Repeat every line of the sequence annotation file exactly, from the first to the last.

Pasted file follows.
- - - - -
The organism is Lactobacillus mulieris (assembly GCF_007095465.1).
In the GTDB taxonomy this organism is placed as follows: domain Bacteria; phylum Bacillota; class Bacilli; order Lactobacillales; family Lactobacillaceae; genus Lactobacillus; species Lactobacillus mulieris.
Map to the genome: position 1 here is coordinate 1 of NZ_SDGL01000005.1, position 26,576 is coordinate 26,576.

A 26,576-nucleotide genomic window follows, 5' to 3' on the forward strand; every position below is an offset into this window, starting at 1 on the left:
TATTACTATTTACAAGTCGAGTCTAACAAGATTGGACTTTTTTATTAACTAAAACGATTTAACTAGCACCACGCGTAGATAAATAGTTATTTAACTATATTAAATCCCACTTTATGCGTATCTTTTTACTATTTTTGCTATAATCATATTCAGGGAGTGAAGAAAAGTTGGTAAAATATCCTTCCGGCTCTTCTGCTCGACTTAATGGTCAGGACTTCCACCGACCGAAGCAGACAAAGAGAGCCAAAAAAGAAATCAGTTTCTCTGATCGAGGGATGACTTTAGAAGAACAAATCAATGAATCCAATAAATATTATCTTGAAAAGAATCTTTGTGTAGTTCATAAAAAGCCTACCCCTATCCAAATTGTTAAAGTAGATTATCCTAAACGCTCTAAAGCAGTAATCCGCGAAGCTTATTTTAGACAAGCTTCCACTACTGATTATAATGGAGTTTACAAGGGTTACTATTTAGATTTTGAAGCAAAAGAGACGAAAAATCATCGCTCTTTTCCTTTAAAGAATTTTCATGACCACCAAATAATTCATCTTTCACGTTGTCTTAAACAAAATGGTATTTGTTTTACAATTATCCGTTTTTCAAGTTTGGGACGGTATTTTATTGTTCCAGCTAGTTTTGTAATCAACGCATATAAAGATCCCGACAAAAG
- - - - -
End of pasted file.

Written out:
The organism is Lactobacillus mulieris (assembly GCF_007095465.1).
In the GTDB taxonomy this organism is placed as follows: domain Bacteria; phylum Bacillota; class Bacilli; order Lactobacillales; family Lactobacillaceae; genus Lactobacillus; species Lactobacillus mulieris.
Map to the genome: position 1 here is coordinate 1 of NZ_SDGL01000005.1, position 26,576 is coordinate 26,576.

A 26,576-nucleotide genomic window follows, 5' to 3' on the forward strand; every position below is an offset into this window, starting at 1 on the left:
TATTACTATTTACAAGTCGAGTCTAACAAGATTGGACTTTTTTATTAACTAAAACGATTTAACTAGCACCACGCGTAGATAAATAGTTATTTAACTATATTAAATCCCACTTTATGCGTATCTTTTTACTATTTTTGCTATAATCATATTCAGGGAGTGAAGAAAAGTTGGTAAAATATCCTTCCGGCTCTTCTGCTCGACTTAATGGTCAGGACTTCCACCGACCGAAGCAGACAAAGAGAGCCAAAAAAGAAATCAGTTTCTCTGATCGAGGGATGACTTTAGAAGAACAAATCAATGAATCCAATAAATATTATCTTGAAAAGAATCTTTGTGTAGTTCATAAAAAGCCTACCCCTATCCAAATTGTTAAAGTAGATTATCCTAAACGCTCTAAAGCAGTAATCCGCGAAGCTTATTTTAGACAAGCTTCCACTACTGATTATAATGGAGTTTACAAGGGTTACTATTTAGATTTTGAAGCAAAAGAGACGAAAAATCATCGCTCTTTTCCTTTAAAGAATTTTCATGACCACCAAATAATTCATCTTTCACGTTGTCTTAAACAAAATGGTATTTGTTTTACAATTATCCGTTTTTCAAGTTTGGGACGGTATTTTATTGTTCCAGCTAGTTTTGTAATCAACGCATATAAAGATCCCGACAAAAG